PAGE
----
The forest is a place in which everything your heart desires and fears lives.

and

Beauty is about the improbable coming true suddenly.

That line about the forest? It’s the opening of a fairy tale. Or the description of a painting. Beauty? Maybe you think you know already know what it is, but here is a different definition, one that makes even more sense the more you think about it.

This book isn’t an examination of Cornell’s art; it’s an exploration of meaning by one artist prompted into fascination by another. Highly recommended.

Neither Here Nor There

Neither Here Nor There - The Art of Oliver Jeffers The Art of Oliver Jeffers
Edited by Richard Seabrooke
ISBN: 9783899554472

I’ve been a fan of Oliver Jeffers for four years. I can date my affection for his work to finding The Great Paper Caper in the Children’s section at Brookline Booksmith. It wasn’t misfiled; until recently Jeffers has received much more attention as an author/illustrator of children’s picture books than for his fine art.

I want to argue about the “need” for distinction, but… well, those arguments are tired. Instead, I’ll say this book takes a look at his work that wasn’t intended for the thirty-two page hardcover format. The foreword by Seabrooke is short, and from it (if you didn’t already guess) you learn Jeffers is a curious guy; he’s most curious about the idea of duality. Mac Premo picks up on the duality theme in the introduction telling us, “Oliver Jeffers’s work is almost always about two things. Those two things, however, constantly change.” The “two things” reflected in much of the work in this book are emotion and logic — as seen through painting and math, through visual depiction and metadata — it’s all art and science. Unless it’s a big red fish in the snow.

There are a few photos of Jeffers and his studio; happily the bulk of the 161 pages is devoted to his work (mostly paintings, some sketchbook pages, and a few 3D pieces), with very little commentary. I prefer books like this to keep the inline commentary to a minimum so as not to overload the experience and distract from the images. I want to see what I see, not see what it is only possible to see with a slab of text to explain it nearby. (You have the option to read labels in museums; they aren’t as pushy as poor page layouts.)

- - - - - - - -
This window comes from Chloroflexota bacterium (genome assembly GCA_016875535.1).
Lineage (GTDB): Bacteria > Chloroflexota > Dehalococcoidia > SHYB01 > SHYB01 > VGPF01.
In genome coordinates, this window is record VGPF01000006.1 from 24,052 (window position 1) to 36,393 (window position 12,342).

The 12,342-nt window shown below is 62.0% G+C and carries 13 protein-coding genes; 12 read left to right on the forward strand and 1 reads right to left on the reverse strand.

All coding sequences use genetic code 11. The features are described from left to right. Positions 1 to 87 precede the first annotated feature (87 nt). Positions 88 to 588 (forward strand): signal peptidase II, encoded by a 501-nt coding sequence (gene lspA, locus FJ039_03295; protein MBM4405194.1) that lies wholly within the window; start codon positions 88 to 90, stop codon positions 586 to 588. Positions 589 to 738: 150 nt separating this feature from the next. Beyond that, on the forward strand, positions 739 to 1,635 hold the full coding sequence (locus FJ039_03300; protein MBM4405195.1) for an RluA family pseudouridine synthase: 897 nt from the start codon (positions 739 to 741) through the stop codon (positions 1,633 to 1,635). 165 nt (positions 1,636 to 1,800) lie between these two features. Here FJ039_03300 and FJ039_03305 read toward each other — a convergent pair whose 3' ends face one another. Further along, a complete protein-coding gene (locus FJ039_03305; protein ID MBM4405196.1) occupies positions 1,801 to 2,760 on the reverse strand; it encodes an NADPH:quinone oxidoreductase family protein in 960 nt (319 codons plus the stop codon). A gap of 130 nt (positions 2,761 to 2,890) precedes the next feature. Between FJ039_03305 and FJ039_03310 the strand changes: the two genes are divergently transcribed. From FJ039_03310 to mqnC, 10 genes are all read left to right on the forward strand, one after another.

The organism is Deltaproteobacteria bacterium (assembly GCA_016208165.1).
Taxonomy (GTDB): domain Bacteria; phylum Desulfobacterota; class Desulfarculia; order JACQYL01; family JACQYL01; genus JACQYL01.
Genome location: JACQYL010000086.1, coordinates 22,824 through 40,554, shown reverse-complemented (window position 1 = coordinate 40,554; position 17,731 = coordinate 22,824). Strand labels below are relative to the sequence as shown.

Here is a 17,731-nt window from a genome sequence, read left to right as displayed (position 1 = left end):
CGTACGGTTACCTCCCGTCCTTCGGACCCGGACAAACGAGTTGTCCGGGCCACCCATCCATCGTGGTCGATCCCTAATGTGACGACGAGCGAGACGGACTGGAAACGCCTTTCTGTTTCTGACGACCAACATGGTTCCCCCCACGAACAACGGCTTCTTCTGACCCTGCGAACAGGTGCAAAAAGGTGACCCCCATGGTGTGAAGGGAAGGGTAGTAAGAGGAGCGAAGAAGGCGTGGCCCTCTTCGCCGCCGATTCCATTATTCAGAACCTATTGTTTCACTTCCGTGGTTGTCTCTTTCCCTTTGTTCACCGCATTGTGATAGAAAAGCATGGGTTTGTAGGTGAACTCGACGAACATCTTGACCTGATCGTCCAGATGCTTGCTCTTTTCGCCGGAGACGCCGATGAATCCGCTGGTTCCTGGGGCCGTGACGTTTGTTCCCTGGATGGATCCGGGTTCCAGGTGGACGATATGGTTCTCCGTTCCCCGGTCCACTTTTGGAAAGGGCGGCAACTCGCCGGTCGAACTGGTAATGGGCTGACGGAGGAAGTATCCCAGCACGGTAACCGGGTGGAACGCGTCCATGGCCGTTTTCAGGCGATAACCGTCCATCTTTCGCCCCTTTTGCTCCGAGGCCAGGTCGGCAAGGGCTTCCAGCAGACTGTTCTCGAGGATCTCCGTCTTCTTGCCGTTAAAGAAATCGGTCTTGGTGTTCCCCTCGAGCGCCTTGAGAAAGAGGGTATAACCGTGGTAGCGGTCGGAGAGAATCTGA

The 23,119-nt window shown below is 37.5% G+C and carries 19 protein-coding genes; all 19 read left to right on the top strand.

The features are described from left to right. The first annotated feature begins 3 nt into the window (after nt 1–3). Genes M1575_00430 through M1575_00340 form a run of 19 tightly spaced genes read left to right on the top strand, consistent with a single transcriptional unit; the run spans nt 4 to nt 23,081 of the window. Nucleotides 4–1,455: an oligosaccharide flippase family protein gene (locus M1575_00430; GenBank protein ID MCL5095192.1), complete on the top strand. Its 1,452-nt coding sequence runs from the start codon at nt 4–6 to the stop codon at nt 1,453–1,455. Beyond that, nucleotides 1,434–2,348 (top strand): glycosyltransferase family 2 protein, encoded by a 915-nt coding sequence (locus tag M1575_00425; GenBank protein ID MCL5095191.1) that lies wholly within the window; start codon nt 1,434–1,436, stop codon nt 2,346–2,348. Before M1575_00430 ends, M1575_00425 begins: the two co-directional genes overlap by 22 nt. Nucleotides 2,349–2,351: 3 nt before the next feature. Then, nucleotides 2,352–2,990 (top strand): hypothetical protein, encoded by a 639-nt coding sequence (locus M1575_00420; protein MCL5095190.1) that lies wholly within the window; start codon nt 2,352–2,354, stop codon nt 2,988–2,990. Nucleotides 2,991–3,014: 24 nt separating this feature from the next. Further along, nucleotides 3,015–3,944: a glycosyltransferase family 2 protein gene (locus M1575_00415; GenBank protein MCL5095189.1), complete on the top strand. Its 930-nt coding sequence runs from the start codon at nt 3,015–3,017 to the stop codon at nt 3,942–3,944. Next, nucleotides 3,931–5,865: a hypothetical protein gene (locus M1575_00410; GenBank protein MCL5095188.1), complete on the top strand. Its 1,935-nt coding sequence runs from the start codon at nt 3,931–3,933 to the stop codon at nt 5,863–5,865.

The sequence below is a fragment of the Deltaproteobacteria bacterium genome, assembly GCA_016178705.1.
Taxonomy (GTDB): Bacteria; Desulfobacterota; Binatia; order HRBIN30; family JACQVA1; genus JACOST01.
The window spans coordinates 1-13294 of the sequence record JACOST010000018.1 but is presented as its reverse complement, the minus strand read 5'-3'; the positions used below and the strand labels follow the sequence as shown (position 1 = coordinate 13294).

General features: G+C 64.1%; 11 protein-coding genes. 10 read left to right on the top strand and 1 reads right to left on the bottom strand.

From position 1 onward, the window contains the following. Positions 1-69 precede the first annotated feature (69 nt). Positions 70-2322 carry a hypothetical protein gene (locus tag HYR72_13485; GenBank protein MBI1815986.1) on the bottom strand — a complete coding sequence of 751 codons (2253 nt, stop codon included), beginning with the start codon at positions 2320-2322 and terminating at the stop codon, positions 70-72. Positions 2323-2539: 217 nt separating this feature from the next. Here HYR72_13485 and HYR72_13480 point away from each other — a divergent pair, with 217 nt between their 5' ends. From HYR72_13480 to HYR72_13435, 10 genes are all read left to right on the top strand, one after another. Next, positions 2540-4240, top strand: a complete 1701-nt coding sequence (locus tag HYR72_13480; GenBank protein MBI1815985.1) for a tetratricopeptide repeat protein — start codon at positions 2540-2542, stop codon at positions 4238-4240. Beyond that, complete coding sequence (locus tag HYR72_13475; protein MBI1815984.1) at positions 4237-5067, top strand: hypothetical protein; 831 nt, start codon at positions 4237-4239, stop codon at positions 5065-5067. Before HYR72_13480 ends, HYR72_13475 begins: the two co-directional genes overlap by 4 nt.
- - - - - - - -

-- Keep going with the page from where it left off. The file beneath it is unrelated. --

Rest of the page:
I fell in love with Jeffers’s illustrated picture books, and I’m intrigued by his “grown up” art — which doesn’t so much feel grown up, as it feeld curious in a different way.

Fathom Painting No. 1 by Oliver Jeffers

Drawn In

Drawn In by Julia Rothman A peek into the inspiring sketchbooks of 44 fine artists, illustrators, graphic designers, and cartoonists
Presented by Julia Rothman
ISBN: 9781592536948

I’ve always been fascinated by sketchbooks. I don’t have a history of keeping one, which isn’t to say I’ve never had one; I probably have two or three in the house right now. The objects themselves — empty pages full of potential — have caught my eye in the stationery or art supply store more than once and made the trip home with me.

I’ve been intensely curious: what do artists really do with sketchbooks? This book shows us, with people sharing pages from their sketchbooks and answering questions about their practices. There are all kinds of juicy specifics about the books as objects (brand names, sizes) and about how they are used (how often, as precursor to finished work, things for clients or personal work, media used).

There were some common threads (experimentation, working out ideas) in the answers, and in the media used, as well as surprises like balloons taped into pages. Rather than being an anthology striving for consistency in content, variety is part of the fun. For each contributor, there is a brief bio, the answers to four or five questions, and a half dozen or more spreads from his or her sketchbook. I like how the art is reproduced — images aren’t cropped down from the books, but rather show the whole book — with page edges or bits of the inside covers visible.